Some people ignore the Acknowledgements sections of papers, but they’re one of my favourite bits. Not because they have much to do with telling the paper’s story – they don’t – but because they can reward a reader with the kind of writing style, personality, and humour that’s otherwise in short supply in our scientific writing. My favourite Acknowledgements section of all time, though, isn’t one that’s particularly funny or beautiful. Instead, it’s one that makes a very profound point about the value of criticism. Here it is, in its entirety:
For critical suggestions and discussion I thank [names]. Not everyone agreed with everything but even that helped (West-Eberhard 2014).
This is something I didn’t understand, early in my career: feedback on a manuscript helps the most when it comes from people who don’t agree with you. (Or from those who don’t agree with what you’ve written, which is not always the same thing; criticism is a great way to discover that what you thought you’d written doesn’t actually appear on the paper.) I hated seeing red pencil on my manuscripts, and I especially hated seeing lengthy reviews come back on papers I’d submitted.
Dreading criticism is a huge mistake, of course. It can be tempting to send your manuscripts to a colleague who will correct your spelling and grammar while saying only good things about the bones of your manuscript, but what you should really want is a colleague who’ll be genuinely critical, willing to raise issues requiring hard work of you as the author. Such criticism is an invaluable source of writing help – even, perhaps especially, when it comes from people who don’t agree with what you’ve written. If this seems obvious to you, that’s great – you’ve taken a step that took me quite a while.
The value of criticism is particularly easy to forget when it comes from peer reviewers and journal editors, because these people play two roles when they’re dealing with your manuscript. They’re providing advice on how to improve your manuscript, but they’re also acting as gatekeepers, allowing or preventing the publication you’re seeking. It’s a common and natural mistake to focus on the gatekeeping role, and forget about the manuscript-improvement role. And not just for scientists: the vampire novelist Anne Rice once read a reader’s suggestion online that one of her novels had needed an editor’s hand. She responded:
I have no intention of allowing any editor ever to distort, cut or otherwise mutilate sentences that I have edited and re-edited, and organized and polished myself. I fought a great battle to achieve a status where I did not have to put up with editors making demands on me.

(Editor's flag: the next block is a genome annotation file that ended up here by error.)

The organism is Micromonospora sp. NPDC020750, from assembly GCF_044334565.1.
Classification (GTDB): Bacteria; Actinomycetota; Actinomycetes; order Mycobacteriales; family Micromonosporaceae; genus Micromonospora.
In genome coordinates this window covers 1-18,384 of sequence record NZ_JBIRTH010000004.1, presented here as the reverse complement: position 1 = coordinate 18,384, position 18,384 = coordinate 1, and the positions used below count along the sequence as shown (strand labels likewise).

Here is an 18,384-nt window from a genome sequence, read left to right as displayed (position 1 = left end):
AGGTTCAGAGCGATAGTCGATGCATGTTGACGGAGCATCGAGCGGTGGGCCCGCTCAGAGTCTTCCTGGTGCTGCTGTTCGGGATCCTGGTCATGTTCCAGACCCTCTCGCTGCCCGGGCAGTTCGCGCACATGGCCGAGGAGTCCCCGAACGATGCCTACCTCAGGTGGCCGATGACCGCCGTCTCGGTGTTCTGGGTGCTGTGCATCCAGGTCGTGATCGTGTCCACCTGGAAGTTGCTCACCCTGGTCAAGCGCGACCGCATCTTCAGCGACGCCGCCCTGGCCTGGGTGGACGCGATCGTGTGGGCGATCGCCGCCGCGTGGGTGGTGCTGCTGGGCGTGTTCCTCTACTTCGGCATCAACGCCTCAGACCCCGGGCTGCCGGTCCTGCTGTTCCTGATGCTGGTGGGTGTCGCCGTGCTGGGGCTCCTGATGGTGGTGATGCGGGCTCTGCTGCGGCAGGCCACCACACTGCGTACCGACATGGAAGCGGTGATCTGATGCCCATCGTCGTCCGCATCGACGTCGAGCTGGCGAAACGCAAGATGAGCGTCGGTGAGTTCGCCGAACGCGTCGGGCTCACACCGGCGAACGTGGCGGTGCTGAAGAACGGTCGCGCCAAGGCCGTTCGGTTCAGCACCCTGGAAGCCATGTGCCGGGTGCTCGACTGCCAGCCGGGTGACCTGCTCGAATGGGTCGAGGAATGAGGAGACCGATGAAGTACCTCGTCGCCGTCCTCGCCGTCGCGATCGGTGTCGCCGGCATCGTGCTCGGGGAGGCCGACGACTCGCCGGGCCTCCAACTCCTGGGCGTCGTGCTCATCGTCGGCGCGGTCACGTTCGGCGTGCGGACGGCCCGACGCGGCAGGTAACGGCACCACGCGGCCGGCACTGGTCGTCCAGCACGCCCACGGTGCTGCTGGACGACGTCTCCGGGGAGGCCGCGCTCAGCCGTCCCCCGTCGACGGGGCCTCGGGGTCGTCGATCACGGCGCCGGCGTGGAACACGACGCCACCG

Despite Rice’s self-confidence, the brilliance of her unedited prose has not yet been recognized by a Nobel Prize for Literature. Neither has my own prose, of course, and it never will, but it’s been hugely improved by an army of reviewers and editors.
There’s one more point one can draw from my favourite Acknowledgements section: a lesson for how to be a good reviewer. When you criticize a manuscript, you needn’t hold back (although you should of course always be polite and constructive*). However, you should criticize not to justify rejection, but to drive improvement. (Sure, a rejection might result; but if it does, your criticism can help the author submit a stronger revision to a new journal.) Your goal as a reviewer should be to wind up in an Acknowledgements section like West-Eberhard’s – one in which the author includes you in thanks that are more than just the formality of “We are grateful to 3 anonymous reviewers for comments”. I’m proud to have pulled this off a few times; it’s one way I can repay the debt I owe to my own reviewers.
© Stephen Heard (email@example.com) February 15, 2016
- Do scientists want beauty? – or, why is our literature (mostly) so tedious?
- The dumbest thing I ever said to a reviewer
- The dumbest thing I ever wrote to an editor
- Are peer reviewers crazy, or saints?
This post is based in part on material from The Scientist’s Guide to Writing, my guidebook for scientific writers. You can learn more about it here.
*^It’s true that some reviewers don’t understand this. I once submitted a manuscript reporting some limited but (I think) interesting natural-history data. One reviewer wrote, anonymously, that they wouldn’t have given my manuscript a passing grade in their undergraduate Introduction to Ecology course. Nothing more – they didn’t explain what they thought was wrong, or how they thought it might be improved! The editor should never even have passed this “review” on to me; but fortunately, I was too stubborn to give up, and I sent the manuscript to another (better) journal. It was accepted with a few minor revisions, and now I have a funny story to put in a footnote.